With Michael Moritz’s revelation that he sold a stake in Facebook – long rumoured – the worth of the company has been estimated at £150bn. More practically, this means Moritz’s company – Sequoia Capital – made a little over a billion in profit, largely by taking a firm that was a public by default in the US, and inflating its value before the IPO. No coincidence, or reflects a different strategy than a reliable source revealed, that Moritz sold 1.5 million shares in Facebook during the $131bn (£93bn) IPO.
In short, Sequoia’s approach to entrepreneurship – or what we might call, in the west, the age of big business – was gilded with luck. We have not been there in manufacturing. For the time being, the high street seems doomed. If the UK economy takes a hard hit in the medium term from Brexit, people’s spending power will shrink. And, given the reach of online retail, the co-ops and local stores that survived via creative adaptations, are going to be wiped out. Increasingly, you can walk into a store for information, expert advice and products; outside, someone is writing a Facebook status. A shopper with a thousand apps and websites to navigate will find herself lost. And if you are incapable of navigating, you’ll have no hope in how you pay your bills, or how much you earn.
The second red letter day in the history of the internet, in truth, was the dotcom bust of 2000, when it was obvious we were all in a new digital economy. Technological progress has been a life-changing development for all, not just the creators and followers. Capitalism has a lengthy history of providing opportunities for industrialisation, and with it a system with a lower tax take – and that is where most industrial advances have come from.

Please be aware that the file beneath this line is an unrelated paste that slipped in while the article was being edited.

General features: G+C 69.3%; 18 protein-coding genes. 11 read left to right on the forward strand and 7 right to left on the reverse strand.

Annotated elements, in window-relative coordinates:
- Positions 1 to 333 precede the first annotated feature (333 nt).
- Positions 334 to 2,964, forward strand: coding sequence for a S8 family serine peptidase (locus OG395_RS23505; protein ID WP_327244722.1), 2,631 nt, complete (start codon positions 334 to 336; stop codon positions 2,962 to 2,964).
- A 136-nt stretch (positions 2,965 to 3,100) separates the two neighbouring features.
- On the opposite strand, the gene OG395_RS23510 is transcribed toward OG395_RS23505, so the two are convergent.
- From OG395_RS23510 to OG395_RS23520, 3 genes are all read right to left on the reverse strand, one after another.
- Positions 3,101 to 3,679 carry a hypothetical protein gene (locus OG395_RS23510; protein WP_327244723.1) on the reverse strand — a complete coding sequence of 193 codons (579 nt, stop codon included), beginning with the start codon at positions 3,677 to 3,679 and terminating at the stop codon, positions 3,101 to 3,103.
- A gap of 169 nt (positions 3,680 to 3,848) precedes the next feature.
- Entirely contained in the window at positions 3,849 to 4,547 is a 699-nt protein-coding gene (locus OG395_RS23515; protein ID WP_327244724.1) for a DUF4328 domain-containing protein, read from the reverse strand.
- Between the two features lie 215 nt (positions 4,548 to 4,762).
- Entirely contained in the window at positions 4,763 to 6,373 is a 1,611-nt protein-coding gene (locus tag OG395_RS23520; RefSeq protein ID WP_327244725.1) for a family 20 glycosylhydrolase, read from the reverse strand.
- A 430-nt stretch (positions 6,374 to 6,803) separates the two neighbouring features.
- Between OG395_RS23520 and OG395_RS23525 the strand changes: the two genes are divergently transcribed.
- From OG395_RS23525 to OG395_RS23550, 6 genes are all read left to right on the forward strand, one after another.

Mark Zuckerberg’s focus is like that of the Soviet states of old: according to Business Insider, all hiring is started by assessing where the potential customer is. This is aimed at smart sellers; just as they are monetised by being able to sell beyond reach or reach beyond your reach, they are incentivised to sell to those who have a relatively tiny income.
But crucially, what they are incentivised to sell is products through platforms that don’t subsidise the selling of their goods: Amazon’s tax advantage is for benefits offered to third-party sellers that don’t allow them to avoid paying tax. The working agreements of many of the biggest retailers – Tesco, Sainsbury’s, Amazon, Poundland – fail to offer basic protections, when worker rights are threatened. With footfall falling, and the harm already done from the recession, real people are going to be at further risk of losing their homes, their jobs and their livelihoods.
The hallmarks of capitalism are profit, profit, profit. It’s fine to complain about companies that treat workers poorly, but when it comes to the system itself, we are almost powerless to do anything about it.